Last Thursday I hosted my very first live careers event, 5 Practical Steps to Create a Career You Love. I have to admit I was a little nervous beforehand as it’s the first time I’ve run that type of workshop to a group of professionals, so it was nice to get one successfully under my belt!
I shared 5 insights on what I found particularly helpful in my career change, hoping to get people thinking how they might be able to get more from their own careers. One of these steps was about learning how to take action even when you don’t feel like it. This is something I’ve had to become better at recently; setting up my career coaching business while working full time in a busy day job. At first I found it difficult to make the progress I wanted, as I was so tired at the end of the day, I often wanted to relax with Netfix and some wine.
Motivation is often talked about as being a pre-requisite to taking action towards your goals, and is seen a very valid reason to explain to ourselves why we haven’t done something. I read a lot about motivation while studying for my executive coaching qualification, and came across a theory that stated we shouldn’t expect to feel motivated before we take action towards our goals. In fact, if we push ourselves to spend a small amount of time on our goals (even 10 or 20 minutes) we’re more likely to either continue working on it for longer than we planned, or we’re more likely to keep the momentum going with another 10 or 20 minutes the next night.
I found I would often procrastinate the parts of setting up a business that I found the least interesting. I would always be happy to coach or read an interesting professional development book after work, but I found working on the technical side of my website a little boring, and would not feel like putting the hours in during my evenings and weekends. At first, I let my feeling of tiredness direct when I did and didn’t put the work in. When I first started work on my website I would work sporadically, and once I got out of the routine I could let weeks pass by without looking at it again. As time ticked by, my lack of progress would frustrate me and make me feel even less like working on it.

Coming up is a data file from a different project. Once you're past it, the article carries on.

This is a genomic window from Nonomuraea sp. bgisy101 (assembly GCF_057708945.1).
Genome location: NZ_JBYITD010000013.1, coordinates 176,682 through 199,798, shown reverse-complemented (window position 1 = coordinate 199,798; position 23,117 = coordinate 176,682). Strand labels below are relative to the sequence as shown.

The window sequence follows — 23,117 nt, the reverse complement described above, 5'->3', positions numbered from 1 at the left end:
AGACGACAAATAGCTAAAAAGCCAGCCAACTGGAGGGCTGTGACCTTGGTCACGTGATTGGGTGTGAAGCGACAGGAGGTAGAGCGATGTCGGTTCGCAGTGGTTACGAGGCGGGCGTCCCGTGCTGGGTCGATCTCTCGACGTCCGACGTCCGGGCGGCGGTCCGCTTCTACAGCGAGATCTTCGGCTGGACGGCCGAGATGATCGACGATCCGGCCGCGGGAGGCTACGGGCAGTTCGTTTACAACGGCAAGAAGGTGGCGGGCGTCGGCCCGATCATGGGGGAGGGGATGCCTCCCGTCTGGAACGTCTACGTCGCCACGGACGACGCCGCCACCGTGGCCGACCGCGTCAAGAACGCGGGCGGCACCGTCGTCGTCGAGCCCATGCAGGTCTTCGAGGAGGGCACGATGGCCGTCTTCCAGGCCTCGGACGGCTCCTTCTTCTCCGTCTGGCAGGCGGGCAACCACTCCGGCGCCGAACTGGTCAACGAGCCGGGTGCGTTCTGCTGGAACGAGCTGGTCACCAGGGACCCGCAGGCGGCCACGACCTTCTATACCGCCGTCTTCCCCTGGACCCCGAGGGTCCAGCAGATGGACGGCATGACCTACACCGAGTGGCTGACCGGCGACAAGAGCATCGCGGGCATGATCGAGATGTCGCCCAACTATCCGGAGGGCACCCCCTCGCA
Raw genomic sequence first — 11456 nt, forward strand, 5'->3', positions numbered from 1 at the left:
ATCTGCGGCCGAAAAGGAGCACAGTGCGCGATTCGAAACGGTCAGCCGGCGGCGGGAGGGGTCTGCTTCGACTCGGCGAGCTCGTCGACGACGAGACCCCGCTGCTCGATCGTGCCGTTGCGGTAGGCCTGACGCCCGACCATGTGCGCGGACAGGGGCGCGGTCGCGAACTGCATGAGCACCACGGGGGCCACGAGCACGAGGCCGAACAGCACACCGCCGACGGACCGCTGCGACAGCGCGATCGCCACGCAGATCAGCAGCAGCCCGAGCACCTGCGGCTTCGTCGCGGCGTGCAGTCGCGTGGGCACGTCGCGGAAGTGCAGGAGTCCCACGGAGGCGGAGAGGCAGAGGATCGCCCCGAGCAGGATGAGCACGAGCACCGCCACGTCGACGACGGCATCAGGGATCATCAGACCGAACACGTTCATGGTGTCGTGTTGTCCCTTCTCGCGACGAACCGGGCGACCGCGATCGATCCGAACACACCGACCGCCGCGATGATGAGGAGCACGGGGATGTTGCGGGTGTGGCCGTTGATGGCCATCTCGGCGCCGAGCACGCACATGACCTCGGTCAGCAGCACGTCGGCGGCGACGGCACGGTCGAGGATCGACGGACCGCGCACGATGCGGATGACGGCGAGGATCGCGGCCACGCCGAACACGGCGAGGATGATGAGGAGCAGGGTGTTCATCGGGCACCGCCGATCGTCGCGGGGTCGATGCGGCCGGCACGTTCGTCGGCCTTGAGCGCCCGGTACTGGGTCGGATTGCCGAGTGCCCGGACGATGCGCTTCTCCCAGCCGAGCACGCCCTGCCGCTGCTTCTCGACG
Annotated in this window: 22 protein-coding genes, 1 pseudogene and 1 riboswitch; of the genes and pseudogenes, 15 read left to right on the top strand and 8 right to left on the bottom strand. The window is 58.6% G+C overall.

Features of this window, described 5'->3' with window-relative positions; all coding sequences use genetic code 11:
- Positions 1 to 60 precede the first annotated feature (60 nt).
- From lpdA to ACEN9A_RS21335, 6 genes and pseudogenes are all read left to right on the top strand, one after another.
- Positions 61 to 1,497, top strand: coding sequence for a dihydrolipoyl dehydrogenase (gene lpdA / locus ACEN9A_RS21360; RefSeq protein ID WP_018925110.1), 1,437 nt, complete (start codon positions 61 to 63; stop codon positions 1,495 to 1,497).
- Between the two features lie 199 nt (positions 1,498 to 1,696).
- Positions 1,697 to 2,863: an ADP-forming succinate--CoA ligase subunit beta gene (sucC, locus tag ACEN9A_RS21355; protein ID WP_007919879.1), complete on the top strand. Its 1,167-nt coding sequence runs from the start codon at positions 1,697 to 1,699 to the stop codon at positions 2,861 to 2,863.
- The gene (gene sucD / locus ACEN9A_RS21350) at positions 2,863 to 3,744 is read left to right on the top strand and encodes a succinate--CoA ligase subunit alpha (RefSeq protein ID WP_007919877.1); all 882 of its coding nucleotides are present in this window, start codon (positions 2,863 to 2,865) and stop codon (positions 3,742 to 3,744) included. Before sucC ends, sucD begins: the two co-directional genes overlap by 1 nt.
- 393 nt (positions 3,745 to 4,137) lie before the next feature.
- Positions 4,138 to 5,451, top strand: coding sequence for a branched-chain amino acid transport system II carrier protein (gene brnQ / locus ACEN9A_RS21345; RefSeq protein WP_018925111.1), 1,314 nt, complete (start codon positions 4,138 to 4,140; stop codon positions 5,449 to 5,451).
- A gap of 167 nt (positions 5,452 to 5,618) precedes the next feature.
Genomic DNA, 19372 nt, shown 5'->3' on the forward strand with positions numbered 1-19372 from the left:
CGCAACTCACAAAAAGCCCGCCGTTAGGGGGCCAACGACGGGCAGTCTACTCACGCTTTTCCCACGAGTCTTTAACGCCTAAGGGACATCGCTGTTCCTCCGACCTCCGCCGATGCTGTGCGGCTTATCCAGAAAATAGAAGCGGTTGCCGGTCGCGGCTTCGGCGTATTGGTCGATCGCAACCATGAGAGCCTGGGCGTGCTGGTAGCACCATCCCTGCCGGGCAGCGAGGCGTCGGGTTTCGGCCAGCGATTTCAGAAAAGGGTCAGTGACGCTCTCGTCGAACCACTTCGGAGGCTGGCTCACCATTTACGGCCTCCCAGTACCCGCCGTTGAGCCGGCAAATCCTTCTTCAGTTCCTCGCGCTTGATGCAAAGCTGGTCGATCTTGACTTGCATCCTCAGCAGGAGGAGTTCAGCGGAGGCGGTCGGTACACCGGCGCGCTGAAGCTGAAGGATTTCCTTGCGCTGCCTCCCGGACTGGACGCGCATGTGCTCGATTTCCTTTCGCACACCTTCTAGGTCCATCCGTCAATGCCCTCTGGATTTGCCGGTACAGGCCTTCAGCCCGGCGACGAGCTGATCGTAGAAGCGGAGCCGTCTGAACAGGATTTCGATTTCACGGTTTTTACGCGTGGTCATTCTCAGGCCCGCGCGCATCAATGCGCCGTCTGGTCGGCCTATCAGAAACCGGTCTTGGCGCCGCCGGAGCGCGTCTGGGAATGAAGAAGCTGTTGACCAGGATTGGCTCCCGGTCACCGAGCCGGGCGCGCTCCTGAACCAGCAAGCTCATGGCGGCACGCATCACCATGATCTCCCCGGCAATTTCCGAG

Once I started experimenting with working on my website in tiny bite-size chunks, even when I was tired and didn’t feel like it, I broke the habit loop and negative thinking surrounding it. My commitment to my bigger goal of becoming a coach and wanting to get my website completed could override my feelings of not feeling like doing it.
I learnt that rather than expecting motivation to lead to action, I could decide what I was committed to and take action first. As a result of starting the action, I felt more motivated, more committed to my goals, and started to form a new habit. One of the great things about this trick is you can break things down into really tiny steps if you need to. One evening I just switched on my computer, looked at my homepage, and switched it off again. I didn’t beat myself up for being lazy, and managed to make a lot more progress the following evening.
I hope you have a great week, and are able to push yourself to take a step (no matter how small) towards something you’ve been putting off recently!
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